I’ve just finished development of this browser game, which I made with pure JS.
It was tough.
After all evenings and weekends spent on this trivial arcade's development, sometimes I ask myself - why I even started this?
I want to vent a little, and to share with you the story of this game’s creation.
If you are not interested, but want to try this free browser game about mind uploading and shooting red things - check this itch.io page:
But if you are interested in a tale of non-rational novice’s decisions, examples of ugly html5-gamedev hacks, and just casual human foolishness - welcome.
It started about 4 years ago, when I decided to make a JS game. That time I was an aspiring front-end developer and just wanted to sharpen my programming skills. After reading some gamedev-related articles for novices, with all that advice like “scope small”, “first do something generic thing, like, Space Invaders, Snake, or Packman”, “take some engine or framework”, I decided to make everything by exactly the opposite way.
Actually, I don’t know.
I don’t remember.
I decided to make everything from scratch. Including complex physics engine (!). And I chose SVG as my rendering tool (!!). And, finally, I decided to create a game about boss-fights with geometric figures, every of each has its own unusual and complex behavior and attacks. And where player controls a rhombus, which travels through big 3d cube, with boss-enemy on its every side. (!!!)
Also, I had some crazy plot ideas in my brain, about man’s mind, which his collegue forcibly moved into a computer, and started to do cruel experiments with it. There was something about suffering, about personification of seven biblical sins by each of 9 bosses (I didn’t decide about two extra ones), about catharsis and player character’s enlightenment at the game’s ending… You got it, there were a lot of, ummmm, interesting ideas.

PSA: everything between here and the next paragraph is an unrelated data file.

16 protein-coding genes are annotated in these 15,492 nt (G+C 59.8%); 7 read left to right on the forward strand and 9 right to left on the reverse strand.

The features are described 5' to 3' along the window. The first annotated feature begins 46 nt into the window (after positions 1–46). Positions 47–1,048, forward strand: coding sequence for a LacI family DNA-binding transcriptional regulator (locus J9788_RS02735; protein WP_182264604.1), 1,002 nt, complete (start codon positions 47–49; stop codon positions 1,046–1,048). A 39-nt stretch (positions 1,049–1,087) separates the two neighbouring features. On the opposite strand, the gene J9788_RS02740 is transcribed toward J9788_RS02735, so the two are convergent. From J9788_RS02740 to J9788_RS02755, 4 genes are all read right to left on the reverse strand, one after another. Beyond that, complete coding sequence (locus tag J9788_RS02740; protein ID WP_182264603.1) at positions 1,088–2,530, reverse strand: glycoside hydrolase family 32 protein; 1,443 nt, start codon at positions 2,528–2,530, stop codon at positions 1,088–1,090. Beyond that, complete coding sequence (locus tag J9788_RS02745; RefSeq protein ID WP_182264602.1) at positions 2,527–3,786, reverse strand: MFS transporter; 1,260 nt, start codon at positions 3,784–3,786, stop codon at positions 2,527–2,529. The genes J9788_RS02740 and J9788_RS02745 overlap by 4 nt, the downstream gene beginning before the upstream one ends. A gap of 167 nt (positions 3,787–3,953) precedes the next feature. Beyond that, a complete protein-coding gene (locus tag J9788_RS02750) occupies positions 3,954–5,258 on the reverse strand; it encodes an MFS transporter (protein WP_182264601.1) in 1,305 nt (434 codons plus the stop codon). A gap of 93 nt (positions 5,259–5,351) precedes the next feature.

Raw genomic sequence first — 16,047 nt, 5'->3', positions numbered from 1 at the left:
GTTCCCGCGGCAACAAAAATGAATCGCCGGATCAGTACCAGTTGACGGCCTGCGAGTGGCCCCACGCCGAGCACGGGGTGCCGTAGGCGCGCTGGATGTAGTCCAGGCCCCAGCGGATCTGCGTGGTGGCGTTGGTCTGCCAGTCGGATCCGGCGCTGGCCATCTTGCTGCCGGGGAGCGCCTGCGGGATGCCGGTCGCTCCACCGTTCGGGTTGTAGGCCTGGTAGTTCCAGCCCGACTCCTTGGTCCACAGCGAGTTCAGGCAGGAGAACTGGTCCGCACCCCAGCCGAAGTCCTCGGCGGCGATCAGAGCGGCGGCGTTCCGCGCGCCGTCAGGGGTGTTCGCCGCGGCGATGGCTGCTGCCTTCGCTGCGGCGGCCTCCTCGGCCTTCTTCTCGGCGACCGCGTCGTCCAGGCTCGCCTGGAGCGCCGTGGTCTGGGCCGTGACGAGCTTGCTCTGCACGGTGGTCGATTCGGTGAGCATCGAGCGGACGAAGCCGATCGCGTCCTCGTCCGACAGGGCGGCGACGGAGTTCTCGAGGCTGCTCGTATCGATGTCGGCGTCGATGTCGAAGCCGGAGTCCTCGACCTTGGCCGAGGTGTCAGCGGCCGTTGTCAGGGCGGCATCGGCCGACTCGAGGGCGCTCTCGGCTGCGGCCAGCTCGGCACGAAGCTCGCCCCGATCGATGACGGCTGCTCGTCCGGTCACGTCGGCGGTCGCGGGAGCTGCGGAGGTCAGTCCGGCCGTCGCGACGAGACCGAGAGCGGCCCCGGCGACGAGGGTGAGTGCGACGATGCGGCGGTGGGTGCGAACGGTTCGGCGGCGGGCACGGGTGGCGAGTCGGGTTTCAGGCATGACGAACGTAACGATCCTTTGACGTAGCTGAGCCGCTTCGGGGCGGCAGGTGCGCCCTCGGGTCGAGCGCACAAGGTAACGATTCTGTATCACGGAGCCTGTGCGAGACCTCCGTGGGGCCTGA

In the end of this, I produced a gigantic pile of ugly code (which will never be re-used, definitely). I was also frustrated with my tries to implement my own physics system. I managed to make a very basics of gameplay and graphics, one of bosses... And, after all of this, I just gave up.
THE REAL BEGINNING
Two years ago I started afresh.
In fact, I really liked some of my original ideas. Minimalism, procedurally drawn graphics, transhumanistic theme of mind-uploading - I decided to keep this things in the game.
Several month were spent as I tried to figure out, how the core gameplay should look and feel.
One day, a simple prototype was hesitatingly presented to a close friend of mine, and he was asked to play a bit. He was interested, and seemed he liked the game.
Actually, me myself was proud of how it was done so far, so this extremely reliable bestfriend-playtest was enough for me to continue working on it.
ALL STUNTS ARE PERFORMED BY (UN)TRAINED PROFESSIONALS, DON’T TRY THIS AT HOME
Just as in first unfinished game, graphics was made programmatically (not procedurally, but in a dumb and ugly imperative way). But at least, now it was drawn with canvas API, not SVG. At one moment, I started to consider using some game engine or at least rendering library, like Phaser or PIXI.js. But I chose not to do this, “because my game is so small and non-complex, what can go wrong with this simple geometric forms and primitive gameplay design?”.